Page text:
Support » Plugin: WP-Optimize - Cache, Clean, Compress. » Identified minify code issue in WP-Optimize – in progress

  • Plugin Author David Anderson

    (@davidanderson)


    In the last hour, I have been alerted to the presence of some code in WP-Optimize’s “minify” module whose alleged purpose is to “game” speed-measuring tools (e.g. Google PageSpeed).

    On the initial investigation of that last hour, we have ascertained that the code in question was innocently adapted from another popular/respected WordPress plugin at the time that we created the “minify” module, in January 2020, under “open source” principles. (WP Optimize itself is open source and all developers are encouraged, as per the purpose of the GPL licence, to freely use and adapt its code and use it in their own creations as they see best). As part of a series of code merges to adapt that plugin’s minify code to WP Optimize styling and conventions, the particular lines that have been identified as questionable did not get specifically noticed as unusual when they were added, and have remained in WP Optimize since that time.

    This code is now being carefully examined, and I have agreed in my initial assessment that there are compelling questions about why it exists, and it has definitely suspicious features. Our main JavaScript/optimization developer is not in my time zone, and right now can be presumed to be fast asleep. I have sent him an initial summary of my investigations into the code history and apparent intentions, for his evaluation and conclusions.

    If it is concluded that the code has no legitimate purpose (I personally am not a JavaScript optimization expert and have not worked on that area of the code, so want to make sure we have the full picture) then we will certainly remove it and post a clear statement of why we have done so in the plugin release changelog, in accordance with our normal practice of not obfuscating reasons for embarrassing changes in changelogs (e.g. changelog entries for security updates).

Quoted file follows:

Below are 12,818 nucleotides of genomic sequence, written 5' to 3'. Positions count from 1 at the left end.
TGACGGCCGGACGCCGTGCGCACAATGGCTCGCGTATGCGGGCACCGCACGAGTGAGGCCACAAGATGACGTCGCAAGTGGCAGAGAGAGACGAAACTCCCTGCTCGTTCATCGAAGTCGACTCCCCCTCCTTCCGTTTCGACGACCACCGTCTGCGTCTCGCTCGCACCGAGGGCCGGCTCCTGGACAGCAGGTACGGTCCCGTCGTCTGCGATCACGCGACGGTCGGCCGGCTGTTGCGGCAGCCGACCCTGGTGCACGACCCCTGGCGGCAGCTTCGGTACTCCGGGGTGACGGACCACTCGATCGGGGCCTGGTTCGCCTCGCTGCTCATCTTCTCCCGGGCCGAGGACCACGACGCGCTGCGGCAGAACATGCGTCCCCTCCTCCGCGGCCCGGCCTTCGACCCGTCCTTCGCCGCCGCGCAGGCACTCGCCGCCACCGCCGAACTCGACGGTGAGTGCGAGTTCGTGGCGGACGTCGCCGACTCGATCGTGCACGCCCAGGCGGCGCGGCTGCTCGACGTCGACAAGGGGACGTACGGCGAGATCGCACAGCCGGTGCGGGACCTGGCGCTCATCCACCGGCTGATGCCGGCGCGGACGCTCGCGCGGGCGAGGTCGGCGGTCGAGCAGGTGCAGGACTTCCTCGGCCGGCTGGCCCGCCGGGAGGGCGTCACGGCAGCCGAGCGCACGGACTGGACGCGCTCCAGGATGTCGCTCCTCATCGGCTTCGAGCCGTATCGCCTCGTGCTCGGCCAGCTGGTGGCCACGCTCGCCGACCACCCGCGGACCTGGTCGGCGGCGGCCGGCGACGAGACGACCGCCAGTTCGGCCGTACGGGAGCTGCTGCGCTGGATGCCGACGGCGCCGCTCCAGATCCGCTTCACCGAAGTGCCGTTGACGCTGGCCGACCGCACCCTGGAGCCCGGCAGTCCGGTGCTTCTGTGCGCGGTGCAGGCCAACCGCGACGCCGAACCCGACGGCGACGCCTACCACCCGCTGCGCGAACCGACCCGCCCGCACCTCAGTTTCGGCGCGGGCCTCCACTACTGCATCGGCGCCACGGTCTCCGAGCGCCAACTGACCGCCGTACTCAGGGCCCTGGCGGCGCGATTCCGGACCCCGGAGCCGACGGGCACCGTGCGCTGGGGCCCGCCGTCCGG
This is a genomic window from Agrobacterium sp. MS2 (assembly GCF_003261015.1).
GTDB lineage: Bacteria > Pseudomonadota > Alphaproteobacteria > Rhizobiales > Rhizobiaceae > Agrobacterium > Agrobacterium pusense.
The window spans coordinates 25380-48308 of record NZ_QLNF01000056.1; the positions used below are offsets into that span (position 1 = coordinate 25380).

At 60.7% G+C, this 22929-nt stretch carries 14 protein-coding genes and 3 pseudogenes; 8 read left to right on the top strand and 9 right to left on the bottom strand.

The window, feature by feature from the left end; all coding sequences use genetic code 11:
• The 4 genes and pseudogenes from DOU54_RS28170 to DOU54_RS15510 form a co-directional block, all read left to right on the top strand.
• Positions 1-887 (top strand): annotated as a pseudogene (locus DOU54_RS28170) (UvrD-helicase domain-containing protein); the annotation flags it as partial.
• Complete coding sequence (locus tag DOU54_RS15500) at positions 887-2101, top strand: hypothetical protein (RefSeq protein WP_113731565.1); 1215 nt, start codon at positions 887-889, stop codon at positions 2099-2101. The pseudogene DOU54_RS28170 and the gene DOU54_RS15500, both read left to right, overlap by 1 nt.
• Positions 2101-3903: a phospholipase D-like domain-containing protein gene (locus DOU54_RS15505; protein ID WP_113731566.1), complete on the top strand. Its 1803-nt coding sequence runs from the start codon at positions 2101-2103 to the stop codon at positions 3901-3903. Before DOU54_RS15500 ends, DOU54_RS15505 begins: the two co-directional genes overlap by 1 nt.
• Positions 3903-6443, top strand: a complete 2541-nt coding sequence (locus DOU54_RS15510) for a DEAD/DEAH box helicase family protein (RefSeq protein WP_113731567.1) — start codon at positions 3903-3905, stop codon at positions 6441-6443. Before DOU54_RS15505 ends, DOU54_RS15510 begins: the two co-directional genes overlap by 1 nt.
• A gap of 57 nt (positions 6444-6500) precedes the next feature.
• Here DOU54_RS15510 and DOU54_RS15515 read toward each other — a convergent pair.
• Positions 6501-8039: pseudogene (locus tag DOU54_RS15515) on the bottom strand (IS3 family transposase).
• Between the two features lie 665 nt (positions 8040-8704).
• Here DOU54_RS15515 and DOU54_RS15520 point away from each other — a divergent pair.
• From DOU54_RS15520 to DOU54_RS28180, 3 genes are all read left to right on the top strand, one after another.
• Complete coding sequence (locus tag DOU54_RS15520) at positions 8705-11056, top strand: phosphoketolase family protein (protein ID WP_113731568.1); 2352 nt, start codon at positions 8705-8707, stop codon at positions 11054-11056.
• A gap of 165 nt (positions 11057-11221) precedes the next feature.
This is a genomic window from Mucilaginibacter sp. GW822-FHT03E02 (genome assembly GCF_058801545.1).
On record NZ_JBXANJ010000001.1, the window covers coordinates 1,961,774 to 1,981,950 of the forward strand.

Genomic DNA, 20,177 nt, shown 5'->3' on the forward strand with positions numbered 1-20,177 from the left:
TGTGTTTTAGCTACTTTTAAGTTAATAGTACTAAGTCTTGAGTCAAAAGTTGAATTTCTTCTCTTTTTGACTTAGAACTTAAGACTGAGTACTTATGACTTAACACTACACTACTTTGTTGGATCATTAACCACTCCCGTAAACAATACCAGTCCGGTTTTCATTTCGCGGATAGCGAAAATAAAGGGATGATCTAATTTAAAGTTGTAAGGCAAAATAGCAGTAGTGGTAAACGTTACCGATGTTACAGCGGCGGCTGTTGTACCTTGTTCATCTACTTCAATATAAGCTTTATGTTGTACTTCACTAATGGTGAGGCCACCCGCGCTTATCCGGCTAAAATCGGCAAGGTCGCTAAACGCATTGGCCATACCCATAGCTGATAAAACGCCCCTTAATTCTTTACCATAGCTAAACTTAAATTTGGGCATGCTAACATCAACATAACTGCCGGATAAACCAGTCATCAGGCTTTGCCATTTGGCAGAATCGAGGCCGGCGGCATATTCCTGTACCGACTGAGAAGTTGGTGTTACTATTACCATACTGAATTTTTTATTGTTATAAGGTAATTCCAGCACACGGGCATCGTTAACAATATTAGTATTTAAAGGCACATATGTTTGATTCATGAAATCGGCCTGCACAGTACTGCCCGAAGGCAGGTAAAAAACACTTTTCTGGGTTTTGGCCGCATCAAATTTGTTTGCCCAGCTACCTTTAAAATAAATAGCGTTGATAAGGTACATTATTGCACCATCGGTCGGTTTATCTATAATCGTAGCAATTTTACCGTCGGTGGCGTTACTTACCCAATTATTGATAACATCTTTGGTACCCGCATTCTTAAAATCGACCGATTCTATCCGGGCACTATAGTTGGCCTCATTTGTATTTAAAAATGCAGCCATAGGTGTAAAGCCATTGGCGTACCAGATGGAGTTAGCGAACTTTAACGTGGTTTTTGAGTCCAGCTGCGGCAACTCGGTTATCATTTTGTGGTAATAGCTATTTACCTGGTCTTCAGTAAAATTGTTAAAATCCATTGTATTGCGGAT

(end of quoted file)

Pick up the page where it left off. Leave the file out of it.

To be clear and set users’ minds at rest: the code in question is not dangerous, a virus, an infection, useful to hackers, or anything of that kind. The allegation is that its only purpose in existing is effectively to cheat on speed tests. Such code, if so, does not belong in WP Optimize and we will remove it with a new release. Our products’ integrity, and our customers’ trust, are essential for us (and deliberately putting things in open source code that compromises that is, frankly, a stupid thing to do). Thank you for bearing with us whilst we work this out over, hopefully, the next few days.

    Finally: we have contacted the wordpress.org plugins team to keep them informed (and let them know of the other plugin in case they feel that further notifications or investigations on their end are needed).

    Thank you,
    David

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  • Plugin Author David Anderson

    (@davidanderson)

    Now that our main developer is awake (he was in a different timezone) and in his working day, things look quite different. The controversy was entirely mistaken, and we’ve been unreasonably treated by WP Tavern who rushed to print after hours at the end of the day during a UK public holiday before allowing time for a proper investigation, and by the original Tweeter (who is also a direct competitor who used the resulting storm to promote his products).

    Details will be forthcoming when we’ve completed our work on it – thank you for your patience!

    • This reply was modified 3 weeks, 4 days ago by Steven Stern (sterndata). Reason: removed ping to archived message, closed topic as "news"
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